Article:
Date: Monday, November 9, 2020
Session Type: Poster Session D
Session Time: 9:00AM-11:00AM
Background/Purpose: Diagnosis of axial spondyloarthritis (axSpA) is challenging because of absent physical findings in early disease and the limited diagnostic performance of laboratory markers. Considerable reliance is placed on imaging of the sacroiliac joints (SIJ). We aimed to identify what might be the primary unmet educational needs of rheumatologists completing fellowship training within the past 6 years (post-F) by using clinical and imaging data from an inception cohort of consecutive patients presenting with undiagnosed back pain. We hypothesized that concordance between post-F rheumatologists and axSpA experts would increase after imaging data is reviewed following the clinical data.
Methods: The diagnosis of axSpA was compared between local site rheumatologists recruiting patients for the cohort, axSpA experts who reviewed the diagnostic ascertainments, and post-F rheumatologists who assessed clinical and imaging data from the multicenter Screening for Axial Spondyloarthritis in Psoriasis, Iritis, and Colitis (SASPIC) Study. In this inception cohort, consecutive patients ≤45 years of age with ≥3 months undiagnosed back pain undergo routine diagnostic evaluation by a local SASPIC rheumatologist, including imaging of the SIJ, who then records a global evaluation of presence/absence of axial SpA. This is done at 3 consecutive stages: 1.After the clinical evaluation. 2.After the results of labs (HLA B27, CRP) and radiography. 3.After review of the local MRI report. In this exercise, 20 cases were selected from the SASPIC cohort with an equal distribution of axSpA and non-axSpA cases. Four experts in axSpA reviewed the clinical and imaging data in each eCRF in a sequential manner and provided their global diagnostic evaluations blinded to the assessments of local site rheumatologists for stages 1, 2, and 3 of these 20 cases. Subsequently, 4 post-F rheumatologists conducted the same exercise blinded to the assessments of the local site rheumatologist and experts in axSpA. Concordance (% agreement) between the assessors was analyzed.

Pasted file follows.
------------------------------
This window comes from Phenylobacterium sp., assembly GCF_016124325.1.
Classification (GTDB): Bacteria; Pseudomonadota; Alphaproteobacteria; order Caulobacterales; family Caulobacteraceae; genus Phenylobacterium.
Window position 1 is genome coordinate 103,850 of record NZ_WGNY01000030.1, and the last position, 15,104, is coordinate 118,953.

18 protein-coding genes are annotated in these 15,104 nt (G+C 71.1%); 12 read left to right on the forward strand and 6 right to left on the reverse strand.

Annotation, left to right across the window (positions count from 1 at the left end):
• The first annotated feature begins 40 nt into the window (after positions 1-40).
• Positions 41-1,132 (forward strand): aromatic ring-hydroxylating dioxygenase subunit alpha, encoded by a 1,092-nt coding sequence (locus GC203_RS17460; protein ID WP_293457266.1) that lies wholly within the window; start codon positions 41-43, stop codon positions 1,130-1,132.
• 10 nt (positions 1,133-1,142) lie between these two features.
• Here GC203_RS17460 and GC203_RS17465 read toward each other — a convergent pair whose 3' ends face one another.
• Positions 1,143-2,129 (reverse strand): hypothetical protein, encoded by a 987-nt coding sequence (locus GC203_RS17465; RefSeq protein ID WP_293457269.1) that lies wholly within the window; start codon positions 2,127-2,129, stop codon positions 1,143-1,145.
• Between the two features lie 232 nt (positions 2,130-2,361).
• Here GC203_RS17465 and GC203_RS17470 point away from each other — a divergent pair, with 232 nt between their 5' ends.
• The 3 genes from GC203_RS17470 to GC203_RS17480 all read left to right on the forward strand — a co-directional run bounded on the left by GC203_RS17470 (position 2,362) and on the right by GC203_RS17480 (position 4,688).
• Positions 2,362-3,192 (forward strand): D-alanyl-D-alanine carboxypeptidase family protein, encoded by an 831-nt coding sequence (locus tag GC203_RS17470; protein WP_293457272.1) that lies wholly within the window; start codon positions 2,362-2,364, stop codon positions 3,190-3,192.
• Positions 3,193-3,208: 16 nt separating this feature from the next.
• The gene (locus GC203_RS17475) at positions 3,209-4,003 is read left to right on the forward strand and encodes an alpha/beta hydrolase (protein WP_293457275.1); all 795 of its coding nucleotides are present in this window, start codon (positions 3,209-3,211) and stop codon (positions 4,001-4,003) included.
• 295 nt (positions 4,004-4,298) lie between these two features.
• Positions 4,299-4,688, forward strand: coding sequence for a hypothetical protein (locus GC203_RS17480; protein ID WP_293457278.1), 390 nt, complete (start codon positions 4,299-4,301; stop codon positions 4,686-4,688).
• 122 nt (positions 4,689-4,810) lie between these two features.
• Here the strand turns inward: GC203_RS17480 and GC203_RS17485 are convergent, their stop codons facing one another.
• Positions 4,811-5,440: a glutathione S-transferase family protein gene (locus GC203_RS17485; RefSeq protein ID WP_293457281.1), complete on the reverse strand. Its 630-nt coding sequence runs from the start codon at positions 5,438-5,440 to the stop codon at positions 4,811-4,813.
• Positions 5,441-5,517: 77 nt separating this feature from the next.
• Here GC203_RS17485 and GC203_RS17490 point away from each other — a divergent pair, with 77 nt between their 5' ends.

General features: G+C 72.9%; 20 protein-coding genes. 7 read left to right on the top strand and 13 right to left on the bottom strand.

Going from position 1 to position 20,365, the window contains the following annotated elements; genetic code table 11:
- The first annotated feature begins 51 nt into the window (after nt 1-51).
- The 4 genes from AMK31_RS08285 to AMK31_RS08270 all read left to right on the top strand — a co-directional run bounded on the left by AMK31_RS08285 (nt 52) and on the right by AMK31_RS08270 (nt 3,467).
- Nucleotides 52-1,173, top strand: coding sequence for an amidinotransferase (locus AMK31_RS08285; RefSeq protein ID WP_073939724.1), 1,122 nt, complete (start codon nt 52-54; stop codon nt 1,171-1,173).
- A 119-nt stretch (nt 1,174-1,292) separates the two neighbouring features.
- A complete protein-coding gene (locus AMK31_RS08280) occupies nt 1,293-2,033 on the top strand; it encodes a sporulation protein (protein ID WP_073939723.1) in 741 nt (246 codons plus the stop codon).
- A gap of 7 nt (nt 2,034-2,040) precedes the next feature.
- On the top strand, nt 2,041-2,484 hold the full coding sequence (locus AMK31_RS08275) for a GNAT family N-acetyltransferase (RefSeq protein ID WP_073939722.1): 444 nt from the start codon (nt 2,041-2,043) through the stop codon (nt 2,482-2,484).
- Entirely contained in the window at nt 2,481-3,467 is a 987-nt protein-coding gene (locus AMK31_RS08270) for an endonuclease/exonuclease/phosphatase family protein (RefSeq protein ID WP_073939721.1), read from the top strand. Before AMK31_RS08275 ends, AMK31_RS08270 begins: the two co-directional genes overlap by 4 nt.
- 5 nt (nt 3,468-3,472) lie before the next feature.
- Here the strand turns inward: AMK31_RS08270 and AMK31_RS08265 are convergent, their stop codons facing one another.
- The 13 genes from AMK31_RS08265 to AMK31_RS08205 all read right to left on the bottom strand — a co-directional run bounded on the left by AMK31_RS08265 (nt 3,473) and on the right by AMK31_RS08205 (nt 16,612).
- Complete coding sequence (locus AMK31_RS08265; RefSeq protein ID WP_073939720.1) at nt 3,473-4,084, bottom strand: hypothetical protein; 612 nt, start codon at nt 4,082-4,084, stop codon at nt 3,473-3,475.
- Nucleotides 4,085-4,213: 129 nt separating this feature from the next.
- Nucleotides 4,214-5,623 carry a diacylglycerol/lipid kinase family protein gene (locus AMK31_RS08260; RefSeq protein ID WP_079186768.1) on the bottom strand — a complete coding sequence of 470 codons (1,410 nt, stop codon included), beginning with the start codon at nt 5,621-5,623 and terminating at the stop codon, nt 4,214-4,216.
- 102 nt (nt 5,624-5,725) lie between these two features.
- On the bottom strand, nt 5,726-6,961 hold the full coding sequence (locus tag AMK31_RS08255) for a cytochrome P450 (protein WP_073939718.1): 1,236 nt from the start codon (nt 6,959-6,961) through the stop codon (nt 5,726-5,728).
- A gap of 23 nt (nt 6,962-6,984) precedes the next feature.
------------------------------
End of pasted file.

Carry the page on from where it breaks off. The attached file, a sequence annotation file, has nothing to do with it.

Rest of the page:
Results: Diagnosis of axSpA by the local SASPIC rheumatologist was made in 90%, 65%, and 75% of cases after stages 1, 2, and 3, respectively. Majority diagnosis of axSpA by experts was made in 84.2% (16/19), 57.9% (11/19), and 63.2% (12/19), after stages 1,2, and 3, respectively. Majority diagnosis of axSpA by post-F rheumatologists was made in 94.4% (17/18), 100% (16/16), and 93.8% (15/16). Concordance among experts and between experts and local SASPIC rheumatologists increased after review of imaging data. For post-F rheumatologists concordance with experts increased after review of imaging for 2 assessors and decreased for the other 2 assessors. For the latter, the primary reason for decrease in concordance with experts was false positive diagnosis of axSpA in 35% and 30% of the cases after review of the imaging.
Conclusion: A structured case-based and sequential evaluation of clinical and imaging data suggests a gap in the training of recently graduated rheumatologists, with over-interpretation of imaging leading to false positive diagnosis of axSpA.
To cite this abstract in AMA style:Maksymowych W, Caplan L, Deodhar A, Dolatabadi S, Hwang M, Carlson A, Steed K, Carapellucci A, Paschke J, Gensler L. Diagnosis of Axial Spondyloarthritis: A Primary Unmet Educational Need for Rheumatologists Is Interpretation of MRI [abstract]. Arthritis Rheumatol. 2020; 72 (suppl 10). https://acrabstracts.org/abstract/diagnosis-of-axial-spondyloarthritis-a-primary-unmet-educational-need-for-rheumatologists-is-interpretation-of-mri/. Accessed November 27, 2020.
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